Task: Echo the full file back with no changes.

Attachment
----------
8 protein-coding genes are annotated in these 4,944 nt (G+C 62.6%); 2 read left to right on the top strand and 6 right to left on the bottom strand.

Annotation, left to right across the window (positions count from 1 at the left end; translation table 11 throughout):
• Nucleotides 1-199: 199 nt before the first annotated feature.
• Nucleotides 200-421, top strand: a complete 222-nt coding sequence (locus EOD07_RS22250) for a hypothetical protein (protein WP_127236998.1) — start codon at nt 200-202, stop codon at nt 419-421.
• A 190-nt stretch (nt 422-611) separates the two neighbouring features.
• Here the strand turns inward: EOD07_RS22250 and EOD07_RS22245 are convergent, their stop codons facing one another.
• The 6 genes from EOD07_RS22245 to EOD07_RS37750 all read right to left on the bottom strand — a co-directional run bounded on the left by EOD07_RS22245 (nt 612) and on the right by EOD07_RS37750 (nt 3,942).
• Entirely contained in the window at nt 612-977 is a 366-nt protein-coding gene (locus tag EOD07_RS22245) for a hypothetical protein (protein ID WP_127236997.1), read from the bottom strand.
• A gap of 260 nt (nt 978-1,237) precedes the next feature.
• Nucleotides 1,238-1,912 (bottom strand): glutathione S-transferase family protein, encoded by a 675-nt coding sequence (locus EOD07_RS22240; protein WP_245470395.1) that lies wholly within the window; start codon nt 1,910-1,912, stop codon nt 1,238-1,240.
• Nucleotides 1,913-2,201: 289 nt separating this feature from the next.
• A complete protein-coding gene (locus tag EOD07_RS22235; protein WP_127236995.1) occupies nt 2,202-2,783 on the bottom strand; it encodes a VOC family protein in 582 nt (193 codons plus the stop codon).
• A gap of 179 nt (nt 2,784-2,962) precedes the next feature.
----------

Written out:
8 protein-coding genes are annotated in these 4,944 nt (G+C 62.6%); 2 read left to right on the top strand and 6 right to left on the bottom strand.

Annotation, left to right across the window (positions count from 1 at the left end; translation table 11 throughout):
• Nucleotides 1-199: 199 nt before the first annotated feature.
• Nucleotides 200-421, top strand: a complete 222-nt coding sequence (locus EOD07_RS22250) for a hypothetical protein (protein WP_127236998.1) — start codon at nt 200-202, stop codon at nt 419-421.
• A 190-nt stretch (nt 422-611) separates the two neighbouring features.
• Here the strand turns inward: EOD07_RS22250 and EOD07_RS22245 are convergent, their stop codons facing one another.
• The 6 genes from EOD07_RS22245 to EOD07_RS37750 all read right to left on the bottom strand — a co-directional run bounded on the left by EOD07_RS22245 (nt 612) and on the right by EOD07_RS37750 (nt 3,942).
• Entirely contained in the window at nt 612-977 is a 366-nt protein-coding gene (locus tag EOD07_RS22245) for a hypothetical protein (protein ID WP_127236997.1), read from the bottom strand.
• A gap of 260 nt (nt 978-1,237) precedes the next feature.
• Nucleotides 1,238-1,912 (bottom strand): glutathione S-transferase family protein, encoded by a 675-nt coding sequence (locus EOD07_RS22240; protein WP_245470395.1) that lies wholly within the window; start codon nt 1,910-1,912, stop codon nt 1,238-1,240.
• Nucleotides 1,913-2,201: 289 nt separating this feature from the next.
• A complete protein-coding gene (locus tag EOD07_RS22235; protein WP_127236995.1) occupies nt 2,202-2,783 on the bottom strand; it encodes a VOC family protein in 582 nt (193 codons plus the stop codon).
• A gap of 179 nt (nt 2,784-2,962) precedes the next feature.